I've always been far too independent to be easily led.  The move west for me,
and the girl was a must.  And it's good to have the pals we do back in
Tennessee.  We'll play for 'em again in September.  But the coast in
California is prohibitively expensive and, frankly, one lotta people between
the Pacific hills and the sea.  Three miles inland from the beach it turns
back into Texas.  I grew up on the plains and if you didn't have a bucket to
piss in, much less a view of anything worth looking at, at least your back
porch was a comfortable wasteland from the other poor fool's.  So we wagered
our loony bucks and headed for the Rocky mountains in the Jeep and a rent car
"for a place to call our own".  My guitar, Sarah's computer, two dogs, three
cats, and the continental divide like a Roadrunner cartoon.  I'm not this way
because I'm a musician.  I'm a musician because I'm this way.
Anatsa namea dat tune.

Jinelle:
Even though you don't live in Texas, you tour Texas extensively.  What
keeps drawing you back to the great state of Texas?

Vince:
I grew up in the grab 'em, stab 'em bars in dear old Tejas.  Been taking the
money out of those tip jars since I was a teenager.  I learned most everything
that I am dodging beer bottles, insults, and cancellations somewhere between
the Red and the Rio Grande.  It's where my people are.

Jinelle:
We carry Live In Texas, and Texas Plates on MyTexasMusic.com...
one was a recorded house concert, the other a studio project.  Do you
get a different kind of satisfaction from one over the other?

Vince:
I'm lucky they both have their appeal.  One is a studio version of Vince
songs.  Done for a fraction of a budget with a collection of the best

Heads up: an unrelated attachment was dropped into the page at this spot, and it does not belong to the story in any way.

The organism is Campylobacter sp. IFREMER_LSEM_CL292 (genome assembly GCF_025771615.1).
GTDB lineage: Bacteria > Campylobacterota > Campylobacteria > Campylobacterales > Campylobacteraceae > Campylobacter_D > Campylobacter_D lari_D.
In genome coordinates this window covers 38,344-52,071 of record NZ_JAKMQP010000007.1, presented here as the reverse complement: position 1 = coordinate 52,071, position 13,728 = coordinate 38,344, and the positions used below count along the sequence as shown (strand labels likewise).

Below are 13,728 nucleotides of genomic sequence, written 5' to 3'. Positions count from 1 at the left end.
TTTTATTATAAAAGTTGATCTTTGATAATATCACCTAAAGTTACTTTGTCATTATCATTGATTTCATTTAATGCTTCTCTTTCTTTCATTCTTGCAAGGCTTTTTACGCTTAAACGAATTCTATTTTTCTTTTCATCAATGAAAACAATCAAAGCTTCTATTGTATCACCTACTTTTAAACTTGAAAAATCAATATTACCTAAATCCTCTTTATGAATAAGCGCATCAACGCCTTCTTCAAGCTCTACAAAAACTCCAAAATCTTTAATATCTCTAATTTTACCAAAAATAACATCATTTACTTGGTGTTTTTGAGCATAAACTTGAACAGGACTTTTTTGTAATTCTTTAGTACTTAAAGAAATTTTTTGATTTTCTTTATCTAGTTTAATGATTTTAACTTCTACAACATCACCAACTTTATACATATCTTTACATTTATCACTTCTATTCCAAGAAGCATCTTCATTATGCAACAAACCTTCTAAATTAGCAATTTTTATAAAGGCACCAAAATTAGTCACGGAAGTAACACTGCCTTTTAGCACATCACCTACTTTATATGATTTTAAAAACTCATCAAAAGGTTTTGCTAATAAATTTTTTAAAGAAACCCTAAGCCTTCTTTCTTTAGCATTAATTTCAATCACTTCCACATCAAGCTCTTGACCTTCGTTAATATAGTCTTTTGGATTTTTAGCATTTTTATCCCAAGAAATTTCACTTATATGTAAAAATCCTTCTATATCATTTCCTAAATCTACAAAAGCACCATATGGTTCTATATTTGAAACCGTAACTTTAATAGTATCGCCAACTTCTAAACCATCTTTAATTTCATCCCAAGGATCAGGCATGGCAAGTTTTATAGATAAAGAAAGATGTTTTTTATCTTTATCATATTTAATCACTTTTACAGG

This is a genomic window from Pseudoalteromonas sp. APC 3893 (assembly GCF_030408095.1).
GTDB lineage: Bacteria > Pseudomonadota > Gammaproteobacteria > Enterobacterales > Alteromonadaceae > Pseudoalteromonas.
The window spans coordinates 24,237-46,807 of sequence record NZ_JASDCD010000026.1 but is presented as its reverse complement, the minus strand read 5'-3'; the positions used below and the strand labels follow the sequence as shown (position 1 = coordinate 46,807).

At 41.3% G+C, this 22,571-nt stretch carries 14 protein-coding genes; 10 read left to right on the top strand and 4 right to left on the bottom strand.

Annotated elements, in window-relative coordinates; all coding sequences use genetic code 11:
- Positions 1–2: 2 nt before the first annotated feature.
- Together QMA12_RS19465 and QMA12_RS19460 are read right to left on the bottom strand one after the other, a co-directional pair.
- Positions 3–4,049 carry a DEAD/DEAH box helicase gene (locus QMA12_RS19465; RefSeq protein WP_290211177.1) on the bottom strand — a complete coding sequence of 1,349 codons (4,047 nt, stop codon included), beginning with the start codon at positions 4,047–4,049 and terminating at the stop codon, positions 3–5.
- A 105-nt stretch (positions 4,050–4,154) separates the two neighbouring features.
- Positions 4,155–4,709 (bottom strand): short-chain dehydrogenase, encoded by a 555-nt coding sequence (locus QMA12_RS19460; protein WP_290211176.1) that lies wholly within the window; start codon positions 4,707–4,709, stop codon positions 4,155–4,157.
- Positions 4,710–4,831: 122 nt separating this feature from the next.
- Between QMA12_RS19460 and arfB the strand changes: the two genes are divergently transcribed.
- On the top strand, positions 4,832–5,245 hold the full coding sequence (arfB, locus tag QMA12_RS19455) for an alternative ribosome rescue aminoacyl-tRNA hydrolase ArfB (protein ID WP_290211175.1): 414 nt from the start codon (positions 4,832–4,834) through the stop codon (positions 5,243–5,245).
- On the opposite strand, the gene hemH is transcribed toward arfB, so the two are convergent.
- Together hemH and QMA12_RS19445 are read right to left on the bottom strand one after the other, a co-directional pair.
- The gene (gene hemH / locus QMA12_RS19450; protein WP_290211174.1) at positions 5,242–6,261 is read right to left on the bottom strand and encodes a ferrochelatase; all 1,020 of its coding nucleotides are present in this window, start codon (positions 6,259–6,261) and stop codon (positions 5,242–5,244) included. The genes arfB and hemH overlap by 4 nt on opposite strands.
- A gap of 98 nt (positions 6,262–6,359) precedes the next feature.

musicians.  Imaginative, an envelope pusher.  Rockers next to talkers.  And if
it ain't any fun, I quit.  The other, a challenge, financial and otherwise to
my authorship.   
For that one I rehearsed unendingly in front of the set list on the
refrigerator in the cabin out on the 100 Highway eight miles from Fairview,
Tenn.  No shoes, no shirt, gym shorts, draped with a dreadnaught guitar.
Two-a-days.  Sarah's down at the ballet with an art project of her own.
She's keeping us.
Then I drove 630 miles to Dallas.  Strung up a novel, brand new hardtop
dreadnaught guitar, and recorded the first 11 songs the next day at the house
concert at David Byboth's for my CD release that year, LIVE IN TEXAS.  Bruce Cockburn, who wrote one of the songs, calls it "a highly recommended private
release".  Now that's a piece of artwork.
Since I'm at it, CD-Rs have a bad rap.  If you've got something to say, or you
play it just like you talk it, there's no better way for an author of
music/lyric to keep the art form alive.  You shouldn't have to ask permission
of any record label to put your foot in it.  After a treasured saying,  "if
you are lead by authority, you are lead by a halter".

Jinelle:
Being the author of the book "One Man's Music", which chronicles an
incredible period in your life - can you tell us how writing that book was
different from your approach to songwriting?  In other words, did being
a songwriter help you organize the book?  Is there another book in you?

Vince:
The difference between poetry and prose is scale.  In the poem you write the
moment.  In the book you write the episode.  One happens line at a time till
it's over. Sometimes that takes twenty minutes, sometimes six years.   Prose
happens like a trail of recollection, or invention.  A long trail.  They both
have imageries, metaphors, and hooks enough to catch fish.
Forr my first book, ONE MAN'S MUSIC, the goal was a page a day.  It took 184
days to write the 206 page story of my head injury and recovery.  But, in the
end the same domino teeters over both, the poetry and the prose, till it falls
from the fingers of the artist.
My next book is called "SIXTYEIGHT TWENTYEIGHT",  essays and letters about the
life and times of a Texas writer and a flat top box guitar.

Jinelle:
The question, "Who were your musical influences?" is so cliche'...but you are in the 
unique position of having had two musical careers - tell us if your musical influences were different after your triumphant return to the stage.

Vince:
"It took a gypsy like you, to make a gypsy like me."
--from "Gypsy", my going away present to Townes

You know the drill.  Lennon was the paradigm, Van Zandt was my friend.